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Water-Bath Canning Simplified: Methods, Recipes and Tools for the Newbie or Pro

By Loretta White
October 13, 2009
File under: Food Preservation, Fruit, Health Concerns, Healthy Eating, Meal Planning, Natural Alternatives, Organic, Recipes, Spices


There are several true and fast ways to preserve your fruits and vegetables. One of the easiest methods is water-bath canning, which anyone can do at home.

Having an enormous bounty this year, I needed to preserve my excess. You can also use local produce or a pick-your-own if you do not have a garden. After looking through my favorite and family recipes for the garden items I had, I decided to water-bath can my abundance.

Since I haven’t done this process in about ten years, I called experts and reread several ancient cookbooks that have been passed down for generations. I also went to the library to research any time-savers or updated tips, and to my surprise, there was hardly any information on water bath canning! So, I decided to write this series for anyone interested.

Water bath canning is the easiest method and requires no special equipment that you wouldn’t already have in your kitchen: large pots, a metal rack, etc.

What can be canned: high acid foods, such as tomatoes, pickled items and fruits are preserved this way.

What you will need:

1. Large pot for boiling water bath, big enough to place the metal rack in and handles several jars and deep enough to cover the jars in 1.5 – 2” of water. There should be a lid that fits snug.

2. Jars: Wash and sterilize jars right before filling. You can do this while preparing your recipe. It’s best if the jar is already warm when filled with hot food. This will prevent the glass from cracking.

3. Tongs & hot pads/mitts: To remove and place the jars in the boiling water bath.

4. Clean dry towels: To place hot processed jars on while they cool. You will want to let them cool naturally, so, place a towel on a surface that will not be needed for 24 hours.

5. Canning equipment: All your items for preparing and transferring your recipe into the canning jars: measuring cups, spoons, pots and pans for cooking, etc.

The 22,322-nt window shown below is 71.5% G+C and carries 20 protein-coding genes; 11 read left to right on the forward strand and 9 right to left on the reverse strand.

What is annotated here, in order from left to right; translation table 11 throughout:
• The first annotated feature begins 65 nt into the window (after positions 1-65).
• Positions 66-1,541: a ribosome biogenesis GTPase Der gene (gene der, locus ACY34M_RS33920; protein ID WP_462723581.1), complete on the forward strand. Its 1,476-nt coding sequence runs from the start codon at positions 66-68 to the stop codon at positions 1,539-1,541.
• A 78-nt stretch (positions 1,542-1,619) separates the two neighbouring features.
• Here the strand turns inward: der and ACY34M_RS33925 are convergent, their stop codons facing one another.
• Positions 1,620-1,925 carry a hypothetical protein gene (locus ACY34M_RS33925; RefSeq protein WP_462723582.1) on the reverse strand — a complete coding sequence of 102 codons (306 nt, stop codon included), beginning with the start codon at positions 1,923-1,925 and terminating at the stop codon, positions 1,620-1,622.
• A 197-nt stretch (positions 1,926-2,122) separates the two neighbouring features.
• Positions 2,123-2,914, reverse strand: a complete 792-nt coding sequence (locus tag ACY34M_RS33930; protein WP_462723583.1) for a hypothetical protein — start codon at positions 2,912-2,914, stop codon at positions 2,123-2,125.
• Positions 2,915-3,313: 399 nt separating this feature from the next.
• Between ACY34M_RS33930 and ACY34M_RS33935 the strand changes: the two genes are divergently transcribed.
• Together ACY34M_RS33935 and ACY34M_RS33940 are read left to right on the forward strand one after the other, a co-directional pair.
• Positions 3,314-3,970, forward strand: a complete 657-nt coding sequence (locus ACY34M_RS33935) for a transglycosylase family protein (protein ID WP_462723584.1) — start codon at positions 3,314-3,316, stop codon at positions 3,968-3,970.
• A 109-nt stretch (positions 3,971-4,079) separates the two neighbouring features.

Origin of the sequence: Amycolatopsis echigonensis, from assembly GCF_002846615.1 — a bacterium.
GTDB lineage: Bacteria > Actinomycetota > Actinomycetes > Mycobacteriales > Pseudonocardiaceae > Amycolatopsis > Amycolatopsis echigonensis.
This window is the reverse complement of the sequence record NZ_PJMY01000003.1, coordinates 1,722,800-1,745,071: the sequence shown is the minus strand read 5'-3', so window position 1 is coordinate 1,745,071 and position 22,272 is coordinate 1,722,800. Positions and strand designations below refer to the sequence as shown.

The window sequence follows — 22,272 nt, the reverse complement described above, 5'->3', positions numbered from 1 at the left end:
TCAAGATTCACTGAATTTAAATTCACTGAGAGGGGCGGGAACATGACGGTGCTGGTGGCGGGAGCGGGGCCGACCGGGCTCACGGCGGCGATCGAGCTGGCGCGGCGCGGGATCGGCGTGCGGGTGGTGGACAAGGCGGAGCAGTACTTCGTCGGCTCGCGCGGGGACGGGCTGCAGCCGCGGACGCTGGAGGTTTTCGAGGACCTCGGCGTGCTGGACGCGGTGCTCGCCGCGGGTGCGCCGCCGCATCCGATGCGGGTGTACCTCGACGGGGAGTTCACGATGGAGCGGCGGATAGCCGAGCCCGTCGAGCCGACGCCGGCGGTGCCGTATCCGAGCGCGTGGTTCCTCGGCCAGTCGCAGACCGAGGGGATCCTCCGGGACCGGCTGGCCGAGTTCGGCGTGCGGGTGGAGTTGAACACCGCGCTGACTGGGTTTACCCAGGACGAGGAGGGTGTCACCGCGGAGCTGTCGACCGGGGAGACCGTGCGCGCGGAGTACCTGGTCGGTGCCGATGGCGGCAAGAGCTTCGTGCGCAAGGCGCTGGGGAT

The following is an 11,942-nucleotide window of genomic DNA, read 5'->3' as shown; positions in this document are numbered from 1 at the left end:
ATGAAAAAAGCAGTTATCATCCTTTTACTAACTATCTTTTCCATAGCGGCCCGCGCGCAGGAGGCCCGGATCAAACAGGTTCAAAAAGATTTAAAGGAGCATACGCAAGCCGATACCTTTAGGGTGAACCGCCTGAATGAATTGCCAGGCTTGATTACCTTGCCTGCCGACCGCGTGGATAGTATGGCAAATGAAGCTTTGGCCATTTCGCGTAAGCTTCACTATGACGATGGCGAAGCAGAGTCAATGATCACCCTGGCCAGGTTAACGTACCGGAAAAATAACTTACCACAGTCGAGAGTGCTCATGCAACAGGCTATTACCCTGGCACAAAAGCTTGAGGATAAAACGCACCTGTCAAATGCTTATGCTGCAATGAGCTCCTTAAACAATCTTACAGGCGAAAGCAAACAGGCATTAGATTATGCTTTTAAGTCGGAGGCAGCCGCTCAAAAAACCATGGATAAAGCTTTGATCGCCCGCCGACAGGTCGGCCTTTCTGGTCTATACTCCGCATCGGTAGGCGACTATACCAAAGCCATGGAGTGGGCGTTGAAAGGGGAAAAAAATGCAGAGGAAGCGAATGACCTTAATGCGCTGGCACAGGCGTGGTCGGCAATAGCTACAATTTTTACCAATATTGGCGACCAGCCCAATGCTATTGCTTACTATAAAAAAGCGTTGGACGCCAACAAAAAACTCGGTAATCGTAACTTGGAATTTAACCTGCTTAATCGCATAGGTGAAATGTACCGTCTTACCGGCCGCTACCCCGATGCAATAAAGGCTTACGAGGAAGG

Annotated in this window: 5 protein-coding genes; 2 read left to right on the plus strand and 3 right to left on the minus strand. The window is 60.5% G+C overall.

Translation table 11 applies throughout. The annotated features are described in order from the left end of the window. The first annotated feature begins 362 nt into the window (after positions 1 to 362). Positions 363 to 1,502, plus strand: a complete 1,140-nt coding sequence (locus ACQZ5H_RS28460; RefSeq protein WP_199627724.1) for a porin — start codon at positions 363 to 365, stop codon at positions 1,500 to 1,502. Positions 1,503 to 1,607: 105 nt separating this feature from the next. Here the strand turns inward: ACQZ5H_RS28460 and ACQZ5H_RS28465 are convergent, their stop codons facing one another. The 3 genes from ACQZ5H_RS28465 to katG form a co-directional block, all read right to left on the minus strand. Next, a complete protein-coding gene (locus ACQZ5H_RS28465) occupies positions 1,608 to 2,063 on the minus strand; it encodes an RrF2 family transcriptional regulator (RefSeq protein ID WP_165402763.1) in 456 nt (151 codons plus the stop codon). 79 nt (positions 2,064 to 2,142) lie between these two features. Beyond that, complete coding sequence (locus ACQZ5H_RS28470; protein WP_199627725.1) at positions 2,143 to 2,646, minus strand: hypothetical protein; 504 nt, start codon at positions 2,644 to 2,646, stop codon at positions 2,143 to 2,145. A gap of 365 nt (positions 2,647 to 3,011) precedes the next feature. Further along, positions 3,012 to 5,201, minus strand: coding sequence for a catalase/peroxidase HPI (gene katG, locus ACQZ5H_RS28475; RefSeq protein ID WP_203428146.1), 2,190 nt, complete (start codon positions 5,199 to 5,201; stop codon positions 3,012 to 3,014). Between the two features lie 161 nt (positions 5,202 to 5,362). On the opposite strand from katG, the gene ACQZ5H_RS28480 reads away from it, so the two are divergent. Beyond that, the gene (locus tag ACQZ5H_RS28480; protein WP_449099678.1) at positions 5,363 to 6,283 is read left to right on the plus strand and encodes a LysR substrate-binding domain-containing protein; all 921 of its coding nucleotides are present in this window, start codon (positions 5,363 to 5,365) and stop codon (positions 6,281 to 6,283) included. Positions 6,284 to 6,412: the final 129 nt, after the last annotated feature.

6. Teakettle: You will need to add extra boiling water to the pot after the jars have been placed in to cover the jars. When doing a couple sets of jars, I use a ladle to remove water from the top of the processed jars, so I can remove them without having to immerse my mitts or tools into the boiling water. Then you can add water over the next group and start again. Placing the new group into the pot with oven mitts is easier too.

Ingredients: The day before, go through your ingredients to make sure you have all you need. This is when I usually place them on the counter or even measure and set aside for cooking.


It is best to pick your produce, then prepare. I find it easiest to harvest, clean and do any chopping or ingredient preparation the day before if I can. This way, I have all the items I need to go forward uninterrupted. You don’t want to have to stop what your doing and run to the store. That would interrupt the timing and be stressful to boot!

Always bring the water to a boiling point before timing the process time. Process time is how long each boiling water bath should remain in the boiling water before taking out.

Do not place the jars in the water touching. There should be enough room for the jars to have water circulating around them, as well as expansion room during the heating process.

Air space: follow the amount of airspace needed at the top of the jar for each recipe. Don’t try to fit more in than you should, this will cause the jars not to seal properly.

If a jar doesn’t seal, you can reprocess it from the beginning again.

Use new seals or lids with seals each time. Reusing the tops can stop the sealing from working properly.

If unsure, reprocess or do not use.

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